Literary Agent Interview: Taylor Martindale of Sandra Dijkstra Literary Agency

“Agent Advice” (this installment featuring agent Taylor Martindale) is a series of quick interviews with literary agents and script agents who talk with Guide to Literary Agents about their thoughts on writing, publishing, and just about anything else. This series has more than 170 interviews so far with reps from great literary agencies. This collection of interviews is a great place to start if you are just starting your research on literary agencies.

This installment features Taylor Martindale of Sandra Dijkstra Literary Agency. Taylor is a proud graduate of The College of William and Mary and holds a BA in English, with a minor in Hispanic Studies. She was the Copy Chief of her college newspaper for three years and occasionally does freelance writing for a local paper. Before joining SDLA in Summer 2009, Taylor was the Submissions Coordinator at Bliss Literary Agency, Intl. She also Tweets.

She is seeking: She is most interested in acquiring young adult fiction—specifically gritty contemporary and unique paranormal/urban fantasy. She also accepts children’s picture books, commercial fiction, women’s fiction, and multicultural fiction. She does not want business, political, or science books; cookbooks, or self-help.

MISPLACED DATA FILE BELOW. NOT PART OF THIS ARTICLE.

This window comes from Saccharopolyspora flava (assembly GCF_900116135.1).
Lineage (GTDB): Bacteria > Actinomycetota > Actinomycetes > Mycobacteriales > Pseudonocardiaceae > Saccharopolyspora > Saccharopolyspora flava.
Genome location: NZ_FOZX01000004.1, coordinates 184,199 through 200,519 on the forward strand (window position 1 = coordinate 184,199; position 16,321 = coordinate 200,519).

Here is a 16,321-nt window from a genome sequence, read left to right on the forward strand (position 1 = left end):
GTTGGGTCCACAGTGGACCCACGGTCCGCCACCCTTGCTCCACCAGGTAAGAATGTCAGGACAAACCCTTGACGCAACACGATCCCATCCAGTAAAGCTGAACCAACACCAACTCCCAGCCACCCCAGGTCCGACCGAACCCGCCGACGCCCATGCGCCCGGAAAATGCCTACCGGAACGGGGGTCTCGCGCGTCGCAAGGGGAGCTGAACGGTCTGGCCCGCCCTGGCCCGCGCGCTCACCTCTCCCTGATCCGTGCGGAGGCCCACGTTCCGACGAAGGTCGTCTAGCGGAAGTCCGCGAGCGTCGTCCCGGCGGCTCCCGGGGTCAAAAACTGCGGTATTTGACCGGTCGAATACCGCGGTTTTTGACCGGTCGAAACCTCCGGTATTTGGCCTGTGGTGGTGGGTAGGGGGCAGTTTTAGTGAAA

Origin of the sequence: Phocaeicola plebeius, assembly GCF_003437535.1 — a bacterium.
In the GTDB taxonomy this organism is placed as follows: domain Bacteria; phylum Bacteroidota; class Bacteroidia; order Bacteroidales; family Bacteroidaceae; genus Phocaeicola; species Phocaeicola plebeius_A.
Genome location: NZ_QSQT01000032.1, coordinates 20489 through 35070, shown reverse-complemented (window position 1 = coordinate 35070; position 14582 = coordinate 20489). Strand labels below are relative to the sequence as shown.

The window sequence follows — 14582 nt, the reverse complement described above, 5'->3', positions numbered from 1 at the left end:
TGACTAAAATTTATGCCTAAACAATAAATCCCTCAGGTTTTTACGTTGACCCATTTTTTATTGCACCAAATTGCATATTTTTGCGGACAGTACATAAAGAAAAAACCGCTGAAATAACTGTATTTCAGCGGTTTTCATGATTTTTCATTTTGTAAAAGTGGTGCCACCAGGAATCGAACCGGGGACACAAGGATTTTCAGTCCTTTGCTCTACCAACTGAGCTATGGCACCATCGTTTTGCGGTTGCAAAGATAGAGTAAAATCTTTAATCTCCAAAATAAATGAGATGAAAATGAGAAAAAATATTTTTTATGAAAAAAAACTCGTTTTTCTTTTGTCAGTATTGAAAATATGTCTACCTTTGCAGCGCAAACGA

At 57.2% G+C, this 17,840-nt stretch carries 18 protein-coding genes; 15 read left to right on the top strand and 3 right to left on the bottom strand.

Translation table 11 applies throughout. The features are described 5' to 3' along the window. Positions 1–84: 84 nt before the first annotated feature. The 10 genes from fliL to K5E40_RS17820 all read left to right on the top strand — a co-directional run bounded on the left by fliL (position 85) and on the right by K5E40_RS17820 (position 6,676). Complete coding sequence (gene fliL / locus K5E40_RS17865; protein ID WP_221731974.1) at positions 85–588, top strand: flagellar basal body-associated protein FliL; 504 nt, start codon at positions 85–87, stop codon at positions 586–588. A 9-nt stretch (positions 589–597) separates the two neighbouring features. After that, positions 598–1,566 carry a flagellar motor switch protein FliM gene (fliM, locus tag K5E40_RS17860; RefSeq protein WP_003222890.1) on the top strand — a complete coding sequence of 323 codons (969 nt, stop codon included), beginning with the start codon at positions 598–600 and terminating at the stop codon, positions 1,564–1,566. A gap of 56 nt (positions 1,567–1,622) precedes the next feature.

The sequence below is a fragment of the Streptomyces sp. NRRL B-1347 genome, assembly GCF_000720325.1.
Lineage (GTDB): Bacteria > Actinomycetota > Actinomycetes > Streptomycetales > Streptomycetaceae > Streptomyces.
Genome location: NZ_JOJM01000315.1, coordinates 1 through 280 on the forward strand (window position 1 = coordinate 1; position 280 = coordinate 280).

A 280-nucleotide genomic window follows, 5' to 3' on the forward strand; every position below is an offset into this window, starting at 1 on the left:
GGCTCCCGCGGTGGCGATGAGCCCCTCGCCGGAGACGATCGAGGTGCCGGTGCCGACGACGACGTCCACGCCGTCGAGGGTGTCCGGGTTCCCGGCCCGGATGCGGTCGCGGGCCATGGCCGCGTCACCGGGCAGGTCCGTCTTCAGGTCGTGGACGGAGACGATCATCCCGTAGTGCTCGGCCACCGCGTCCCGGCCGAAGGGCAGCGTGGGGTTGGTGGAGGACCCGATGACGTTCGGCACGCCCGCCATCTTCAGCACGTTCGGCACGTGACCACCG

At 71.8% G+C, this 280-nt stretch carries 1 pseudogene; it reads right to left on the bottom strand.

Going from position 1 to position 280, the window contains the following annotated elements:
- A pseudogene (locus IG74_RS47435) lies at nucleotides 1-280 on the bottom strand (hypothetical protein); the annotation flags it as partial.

GLA: How did you become an agent?

TM: First of all, thank you so much for the opportunity to participate in this interview! I’m thrilled to be talking with you.

I became an agent because I love the combination of roles that my job requires. I love that I am able to work with authors from the very beginning of their careers and be a key player in their development. I get to be talent scout, critique buddy, editor, cheerleader, business manager and advocate all in one day. And through all of this, I am able to work with amazingly creative authors who are writing exciting and dynamic new works. What could be better?

GLA: What’s something you’ve sold that comes out soon that you’re excited about?